Pianist brings dedication and focus to music and science

August 24, 1994|By Alisa Samuels | Alisa Samuels,Staff Writer

Jeffrey Eugene Guida pounded the ivory keys on the black Steinway & Sons piano and produced musical anger, passion and chaos.

Mr. Guida played "Mephisto Waltz No. 1" a 10-minute selection by the Hungarian composer and virtuoso pianist Franz Liszt, based on a story about a charlatan who sold his soul to the devil for knowledge and pleasure.

"It's one of my all-time favorites because of his [Liszt's] passion, anger and strength . . . the colors are so beautiful," he said in the living room of his parent's home in Hobbit's Glen.

When he finished playing, an invigorated Mr. Guida admitted it was a tough piece to do without warming up first. "It's like running a marathon without stretching."

But Mr. Guida is used to pushing himself. He's a classical pianist who's also planning to be an electrical engineer.

The 1992 Centennial High School graduate is studying electrical engineering and music at the University of Virginia, where he will begin his junior year tomorrow.

This spring he began his second summer working as an analyst assisting top scientists on EnviroNET, a $250,000 a year global computer network at the Goddard Space Center in Greenbelt that provides users with 18 on-line interactive models of the space environment that calculate and predict environmental conditions. Anyone with a computer can log on.

He has excelled during his work at the NASA-funded program, said EnviroNET's manager Michael Lauriente.

"He's very good. He has all the signs of an achiever," said Dr. Lauriente, who lives in Clarksville Ridge.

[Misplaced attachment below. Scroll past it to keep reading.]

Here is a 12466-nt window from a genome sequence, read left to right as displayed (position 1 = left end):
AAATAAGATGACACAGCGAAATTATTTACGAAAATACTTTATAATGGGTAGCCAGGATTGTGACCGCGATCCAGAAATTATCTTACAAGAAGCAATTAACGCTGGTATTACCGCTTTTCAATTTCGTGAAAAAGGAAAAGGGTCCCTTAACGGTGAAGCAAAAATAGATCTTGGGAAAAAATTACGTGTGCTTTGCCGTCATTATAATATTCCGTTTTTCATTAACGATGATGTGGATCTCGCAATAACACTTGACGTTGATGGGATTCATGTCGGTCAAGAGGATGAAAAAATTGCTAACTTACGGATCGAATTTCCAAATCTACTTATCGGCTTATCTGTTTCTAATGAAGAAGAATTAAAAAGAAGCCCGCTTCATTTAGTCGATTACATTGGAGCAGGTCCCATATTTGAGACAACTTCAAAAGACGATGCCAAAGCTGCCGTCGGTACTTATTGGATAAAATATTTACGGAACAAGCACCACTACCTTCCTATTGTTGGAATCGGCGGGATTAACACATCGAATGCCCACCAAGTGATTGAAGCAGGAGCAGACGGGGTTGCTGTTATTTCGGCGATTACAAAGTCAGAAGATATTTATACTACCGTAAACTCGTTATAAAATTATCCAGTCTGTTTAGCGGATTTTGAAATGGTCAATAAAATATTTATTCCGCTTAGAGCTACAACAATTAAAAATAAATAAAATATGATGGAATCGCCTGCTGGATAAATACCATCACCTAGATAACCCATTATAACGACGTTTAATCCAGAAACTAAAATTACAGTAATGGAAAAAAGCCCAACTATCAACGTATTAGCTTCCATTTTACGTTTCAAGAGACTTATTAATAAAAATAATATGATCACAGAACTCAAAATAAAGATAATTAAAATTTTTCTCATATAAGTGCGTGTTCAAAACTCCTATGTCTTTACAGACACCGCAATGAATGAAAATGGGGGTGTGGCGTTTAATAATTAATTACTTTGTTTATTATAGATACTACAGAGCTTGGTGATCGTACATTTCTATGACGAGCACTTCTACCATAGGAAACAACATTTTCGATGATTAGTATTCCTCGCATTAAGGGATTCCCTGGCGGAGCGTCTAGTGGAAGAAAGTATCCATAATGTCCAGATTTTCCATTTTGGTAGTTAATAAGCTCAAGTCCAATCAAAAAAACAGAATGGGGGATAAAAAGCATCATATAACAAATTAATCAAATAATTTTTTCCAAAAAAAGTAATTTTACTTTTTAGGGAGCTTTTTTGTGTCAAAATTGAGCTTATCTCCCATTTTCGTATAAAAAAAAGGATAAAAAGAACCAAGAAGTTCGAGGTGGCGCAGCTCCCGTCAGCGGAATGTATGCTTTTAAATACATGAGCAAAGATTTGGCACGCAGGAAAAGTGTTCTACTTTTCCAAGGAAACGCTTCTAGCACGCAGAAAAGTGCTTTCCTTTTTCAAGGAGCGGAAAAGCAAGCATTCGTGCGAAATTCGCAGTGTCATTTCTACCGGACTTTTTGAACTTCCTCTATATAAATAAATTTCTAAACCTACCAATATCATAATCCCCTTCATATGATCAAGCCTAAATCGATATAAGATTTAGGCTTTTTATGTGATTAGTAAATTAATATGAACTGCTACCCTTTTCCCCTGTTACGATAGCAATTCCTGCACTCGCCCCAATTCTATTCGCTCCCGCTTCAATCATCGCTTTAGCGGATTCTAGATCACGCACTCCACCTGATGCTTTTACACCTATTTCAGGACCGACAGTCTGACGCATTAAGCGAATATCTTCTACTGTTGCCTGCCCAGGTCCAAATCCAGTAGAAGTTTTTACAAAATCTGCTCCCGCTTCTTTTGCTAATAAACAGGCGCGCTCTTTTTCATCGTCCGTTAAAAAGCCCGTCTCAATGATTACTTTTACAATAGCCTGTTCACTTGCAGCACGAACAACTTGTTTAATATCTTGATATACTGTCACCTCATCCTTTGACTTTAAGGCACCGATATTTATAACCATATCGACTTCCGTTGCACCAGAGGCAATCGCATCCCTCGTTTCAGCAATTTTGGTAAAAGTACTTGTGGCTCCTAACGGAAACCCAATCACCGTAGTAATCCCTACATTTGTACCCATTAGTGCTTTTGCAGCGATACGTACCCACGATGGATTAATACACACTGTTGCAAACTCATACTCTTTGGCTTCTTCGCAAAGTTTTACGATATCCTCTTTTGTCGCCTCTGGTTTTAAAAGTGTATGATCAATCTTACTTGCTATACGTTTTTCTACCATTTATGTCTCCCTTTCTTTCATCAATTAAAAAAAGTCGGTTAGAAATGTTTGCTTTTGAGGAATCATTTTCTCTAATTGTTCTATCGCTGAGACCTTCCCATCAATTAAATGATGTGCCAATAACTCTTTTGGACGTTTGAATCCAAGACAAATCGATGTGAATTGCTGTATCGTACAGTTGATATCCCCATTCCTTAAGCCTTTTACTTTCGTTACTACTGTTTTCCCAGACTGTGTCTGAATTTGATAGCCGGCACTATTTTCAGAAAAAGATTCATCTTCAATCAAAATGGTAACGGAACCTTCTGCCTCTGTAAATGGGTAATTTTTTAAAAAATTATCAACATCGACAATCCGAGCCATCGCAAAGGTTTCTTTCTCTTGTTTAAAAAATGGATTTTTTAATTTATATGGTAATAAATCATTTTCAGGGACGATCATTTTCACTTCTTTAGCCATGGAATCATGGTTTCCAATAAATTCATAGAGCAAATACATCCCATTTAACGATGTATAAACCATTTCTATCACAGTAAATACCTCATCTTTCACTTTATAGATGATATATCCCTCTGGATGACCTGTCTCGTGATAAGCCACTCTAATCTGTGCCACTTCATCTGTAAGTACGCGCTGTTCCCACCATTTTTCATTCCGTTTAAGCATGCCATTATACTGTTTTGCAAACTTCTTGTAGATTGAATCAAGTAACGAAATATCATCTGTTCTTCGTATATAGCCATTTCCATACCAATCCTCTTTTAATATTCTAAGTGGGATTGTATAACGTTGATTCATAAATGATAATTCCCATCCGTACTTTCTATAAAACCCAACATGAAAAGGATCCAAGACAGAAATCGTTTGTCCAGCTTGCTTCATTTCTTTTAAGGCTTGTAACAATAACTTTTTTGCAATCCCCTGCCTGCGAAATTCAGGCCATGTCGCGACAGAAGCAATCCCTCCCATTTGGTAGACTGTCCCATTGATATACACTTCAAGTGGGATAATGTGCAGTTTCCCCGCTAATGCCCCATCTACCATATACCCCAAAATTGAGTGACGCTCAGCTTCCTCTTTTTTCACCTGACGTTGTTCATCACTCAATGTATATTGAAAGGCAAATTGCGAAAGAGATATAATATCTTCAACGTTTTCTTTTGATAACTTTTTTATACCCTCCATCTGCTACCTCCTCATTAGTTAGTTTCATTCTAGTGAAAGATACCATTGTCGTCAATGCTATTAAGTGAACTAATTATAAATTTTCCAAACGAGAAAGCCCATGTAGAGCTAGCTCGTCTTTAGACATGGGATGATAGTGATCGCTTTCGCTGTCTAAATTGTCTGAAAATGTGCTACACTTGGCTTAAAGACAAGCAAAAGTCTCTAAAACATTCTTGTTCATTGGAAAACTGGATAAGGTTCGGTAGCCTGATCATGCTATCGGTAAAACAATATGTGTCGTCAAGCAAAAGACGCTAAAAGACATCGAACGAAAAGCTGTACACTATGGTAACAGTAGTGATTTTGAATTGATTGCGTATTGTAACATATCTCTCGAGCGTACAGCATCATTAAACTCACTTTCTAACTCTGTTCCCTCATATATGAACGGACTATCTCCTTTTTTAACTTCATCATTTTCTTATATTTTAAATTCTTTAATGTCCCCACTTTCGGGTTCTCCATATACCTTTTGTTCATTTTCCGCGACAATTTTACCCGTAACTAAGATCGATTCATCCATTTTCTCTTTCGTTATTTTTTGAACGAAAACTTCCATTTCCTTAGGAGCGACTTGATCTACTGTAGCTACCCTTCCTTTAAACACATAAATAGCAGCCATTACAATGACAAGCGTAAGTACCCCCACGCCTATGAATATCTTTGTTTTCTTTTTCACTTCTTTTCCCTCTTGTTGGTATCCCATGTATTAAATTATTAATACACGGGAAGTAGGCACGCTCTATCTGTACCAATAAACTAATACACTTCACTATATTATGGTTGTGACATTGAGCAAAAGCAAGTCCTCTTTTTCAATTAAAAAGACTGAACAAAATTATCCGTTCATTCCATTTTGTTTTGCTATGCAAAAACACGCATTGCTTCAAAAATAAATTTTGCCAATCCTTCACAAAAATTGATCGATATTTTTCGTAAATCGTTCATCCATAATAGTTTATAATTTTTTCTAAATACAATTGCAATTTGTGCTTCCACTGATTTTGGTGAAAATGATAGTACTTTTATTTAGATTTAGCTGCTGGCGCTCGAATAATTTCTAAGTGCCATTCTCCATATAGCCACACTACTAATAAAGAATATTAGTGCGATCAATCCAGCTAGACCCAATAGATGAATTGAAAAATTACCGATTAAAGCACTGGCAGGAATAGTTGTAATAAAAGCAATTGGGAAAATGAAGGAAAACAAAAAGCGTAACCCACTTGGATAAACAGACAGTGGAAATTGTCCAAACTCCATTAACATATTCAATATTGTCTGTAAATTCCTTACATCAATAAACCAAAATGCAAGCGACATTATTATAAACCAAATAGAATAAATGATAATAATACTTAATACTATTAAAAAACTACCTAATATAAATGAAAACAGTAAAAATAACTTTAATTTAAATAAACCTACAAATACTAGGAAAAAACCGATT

Since being in the program, Mr. Guida said he has met students with similar interests and learned a lot about the power of computer networking and space environment. "It blows me away all the time," he said.

Math and science have always captured his attention. "I like to know how things work," Mr. Guida said.

Though his two passions might seem poles apart, he said they have two things in common.

"It seems like an odd combination, black and white, two different fields," Mr. Guida said. "But to be a serious musician you need dedication and focus."

To concentrate more on his music, this summer he worked three days a week instead of the five-day work week he followed last year.

Mr. Guida tries to give at least one concert a year. And on Sunday he gave a summer recital at his house, drawing 30 people, including Dr. Lauriente.

"He came out in his tails and was very professional," Dr. Lauriente. "I was very pleased."

At age 7, Mr. Guida, the youngest of two boys, began taking piano lessons, following in the footsteps of his maternal grandfather, Eugene Wasielewski, who died in 1972.

Mr. Wasielewski, an accomplished pianist, also was associate director at Goddard from 1960 to 1971.

His mother Rita Guida said she was surprised that Jeffrey followed his grandfather in both engineering and music.

"We kind of noticed Jeffrey seemed to have good spatial relations. He'd take model cars and line them up on the piano keys. He'd very carefully line them up," Mrs. Guida said.

Artur Rubinstein is Mr. Guida's favorite pianist. "I try to emulate the passion and love he has for music," he said.

When he plays the piano, Mr. Guida likes to open the window so residents and golfers on the golf course behind his house can hear.

"I like to flood the area with music," he said.

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